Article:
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Glenn H. Curtiss


U.S. Aviation

Pioneer and Inventor

Born Hammondsport, New York

May 21, 1878—July 23, 1930

In 1901, Glenn Hammond Curtiss established his own motorcycle-manufacturing company and soon became known throughout the industry for his mechanical innovations. By 1906, he owned a chain of bicycle and motorcycle shops. It was his successful motorcycle engines that led him into aviation through contracts for dirigible engines.

In collaboration with Alexander Graham Bell and others interested in flight, Curtiss was instrumental in forming the Aerial Experiment Association at Hammondsport, producing the groups first airplane in March 1908. Without benefit of previous flight experience, Curtiss flew the Association's second aircraft a distance of over one thousand feet on May 22, 1908.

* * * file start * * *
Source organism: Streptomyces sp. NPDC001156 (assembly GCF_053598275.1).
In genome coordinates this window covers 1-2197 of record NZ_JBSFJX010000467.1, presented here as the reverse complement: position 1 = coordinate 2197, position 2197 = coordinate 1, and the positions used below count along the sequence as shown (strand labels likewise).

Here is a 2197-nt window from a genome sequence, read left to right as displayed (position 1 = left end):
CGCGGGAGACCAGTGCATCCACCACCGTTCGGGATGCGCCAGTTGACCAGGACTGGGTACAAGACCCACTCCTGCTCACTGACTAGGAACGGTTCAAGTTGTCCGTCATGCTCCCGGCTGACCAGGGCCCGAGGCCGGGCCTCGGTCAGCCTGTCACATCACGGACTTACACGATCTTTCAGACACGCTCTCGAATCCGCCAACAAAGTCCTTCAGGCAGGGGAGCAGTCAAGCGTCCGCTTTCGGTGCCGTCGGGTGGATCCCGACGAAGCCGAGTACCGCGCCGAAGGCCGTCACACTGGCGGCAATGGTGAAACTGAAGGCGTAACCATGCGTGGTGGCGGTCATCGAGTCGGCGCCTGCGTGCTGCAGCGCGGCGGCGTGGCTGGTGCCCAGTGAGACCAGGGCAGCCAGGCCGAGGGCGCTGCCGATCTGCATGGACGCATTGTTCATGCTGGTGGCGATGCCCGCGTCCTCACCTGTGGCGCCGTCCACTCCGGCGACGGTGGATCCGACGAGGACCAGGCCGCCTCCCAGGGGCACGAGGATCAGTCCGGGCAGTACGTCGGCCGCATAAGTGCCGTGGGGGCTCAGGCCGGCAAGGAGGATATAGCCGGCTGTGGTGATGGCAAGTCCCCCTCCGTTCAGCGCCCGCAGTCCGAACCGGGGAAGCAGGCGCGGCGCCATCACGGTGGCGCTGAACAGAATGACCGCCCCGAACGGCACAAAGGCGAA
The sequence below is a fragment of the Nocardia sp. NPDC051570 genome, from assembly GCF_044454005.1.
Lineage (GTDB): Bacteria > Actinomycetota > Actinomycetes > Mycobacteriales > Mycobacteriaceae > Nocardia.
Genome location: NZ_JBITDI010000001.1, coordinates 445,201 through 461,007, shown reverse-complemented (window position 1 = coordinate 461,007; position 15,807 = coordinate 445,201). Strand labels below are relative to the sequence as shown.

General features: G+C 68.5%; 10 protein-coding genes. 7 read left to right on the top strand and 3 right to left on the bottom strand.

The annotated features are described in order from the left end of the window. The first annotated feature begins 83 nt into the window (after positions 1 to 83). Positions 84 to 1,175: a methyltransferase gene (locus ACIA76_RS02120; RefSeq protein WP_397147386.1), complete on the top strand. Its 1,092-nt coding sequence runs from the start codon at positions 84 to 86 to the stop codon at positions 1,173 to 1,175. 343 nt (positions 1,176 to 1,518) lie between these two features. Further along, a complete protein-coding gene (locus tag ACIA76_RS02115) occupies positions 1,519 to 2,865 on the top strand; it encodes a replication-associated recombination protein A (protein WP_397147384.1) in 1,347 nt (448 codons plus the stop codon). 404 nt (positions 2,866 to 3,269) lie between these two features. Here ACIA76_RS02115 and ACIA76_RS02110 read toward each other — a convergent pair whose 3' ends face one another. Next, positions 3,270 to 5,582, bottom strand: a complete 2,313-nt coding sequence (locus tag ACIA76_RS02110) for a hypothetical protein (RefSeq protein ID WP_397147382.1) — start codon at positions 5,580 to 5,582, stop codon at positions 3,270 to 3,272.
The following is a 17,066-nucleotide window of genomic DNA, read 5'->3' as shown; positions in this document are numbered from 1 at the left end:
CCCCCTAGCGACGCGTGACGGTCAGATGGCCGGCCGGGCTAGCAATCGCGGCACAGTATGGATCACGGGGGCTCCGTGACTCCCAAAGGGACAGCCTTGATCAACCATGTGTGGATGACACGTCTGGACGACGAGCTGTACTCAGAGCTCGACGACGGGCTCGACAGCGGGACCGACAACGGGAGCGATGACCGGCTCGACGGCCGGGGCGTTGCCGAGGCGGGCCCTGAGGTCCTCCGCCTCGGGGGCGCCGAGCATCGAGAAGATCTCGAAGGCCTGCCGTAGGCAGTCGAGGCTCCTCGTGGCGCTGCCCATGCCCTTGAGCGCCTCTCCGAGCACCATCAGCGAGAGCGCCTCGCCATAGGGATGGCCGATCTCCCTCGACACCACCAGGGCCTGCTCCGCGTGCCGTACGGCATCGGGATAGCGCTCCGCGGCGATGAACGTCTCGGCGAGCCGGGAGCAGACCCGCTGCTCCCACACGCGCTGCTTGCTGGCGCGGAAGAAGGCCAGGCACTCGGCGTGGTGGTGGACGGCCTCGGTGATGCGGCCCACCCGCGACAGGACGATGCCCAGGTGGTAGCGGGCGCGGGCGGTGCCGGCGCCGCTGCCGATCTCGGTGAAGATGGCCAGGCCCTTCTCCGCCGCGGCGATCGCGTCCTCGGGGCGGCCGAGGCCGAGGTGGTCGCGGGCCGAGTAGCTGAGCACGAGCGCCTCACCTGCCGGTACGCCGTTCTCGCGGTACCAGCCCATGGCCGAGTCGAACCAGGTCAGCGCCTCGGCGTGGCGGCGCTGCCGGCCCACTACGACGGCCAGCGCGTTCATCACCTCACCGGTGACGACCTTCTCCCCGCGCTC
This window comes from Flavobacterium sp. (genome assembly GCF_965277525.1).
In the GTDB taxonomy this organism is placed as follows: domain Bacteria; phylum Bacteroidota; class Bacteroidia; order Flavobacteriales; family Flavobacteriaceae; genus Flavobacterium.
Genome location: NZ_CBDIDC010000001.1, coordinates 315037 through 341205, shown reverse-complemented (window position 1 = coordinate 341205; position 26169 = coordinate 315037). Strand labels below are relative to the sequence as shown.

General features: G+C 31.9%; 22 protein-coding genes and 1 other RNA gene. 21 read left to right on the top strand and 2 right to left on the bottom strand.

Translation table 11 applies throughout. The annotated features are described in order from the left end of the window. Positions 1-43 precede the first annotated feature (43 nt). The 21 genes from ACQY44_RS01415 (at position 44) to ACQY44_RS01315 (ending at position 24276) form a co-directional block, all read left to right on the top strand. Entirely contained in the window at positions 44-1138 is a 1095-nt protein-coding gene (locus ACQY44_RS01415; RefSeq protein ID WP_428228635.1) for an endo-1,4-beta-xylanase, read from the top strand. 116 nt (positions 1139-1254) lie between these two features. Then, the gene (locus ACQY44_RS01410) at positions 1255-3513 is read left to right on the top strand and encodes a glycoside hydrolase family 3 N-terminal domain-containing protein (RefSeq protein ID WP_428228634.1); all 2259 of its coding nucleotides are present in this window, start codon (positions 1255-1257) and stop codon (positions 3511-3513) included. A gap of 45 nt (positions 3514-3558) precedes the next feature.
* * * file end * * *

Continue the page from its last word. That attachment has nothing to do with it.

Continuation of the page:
Over the next several years his aircraft designs and successful advanced performance engines led Curtiss to establish many speed and distance records in the U.S. and Europe, proving the practicability of the airplane. In 1911, he established his flying school at North Island on San Diego Bay, training the pioneer Army and Navy pilots. Among his historic achievements in San Diego was the development of the first practical amphibious aircraft. Thus was the beginning of U.S. Naval Aviation.

The advent of the 1914-1918 War deluged the Curtiss Airplane and Motor Company with orders from Europe and the U.S. for his flying boats and the famed JN-4 Jenny which was for years to come, the primary training plane in the U.S. It was the Curtiss NC-4 in which the Navy made the historic first trans-Atlantic flight in 1919.

He remained active in flying and in the management of his company until his death.

Invested 1965 in the International Aerospace Hall of Fame

From "These We Honor," The International Hall of Fame; The San Diego Aerospace Museum, San Diego, CA. 1984

More information about Glenn Curtiss can be found at the Glenn Curtiss Memorial Park project and the Glenn H. Curtiss Museum website.

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Updated: January 21, 2006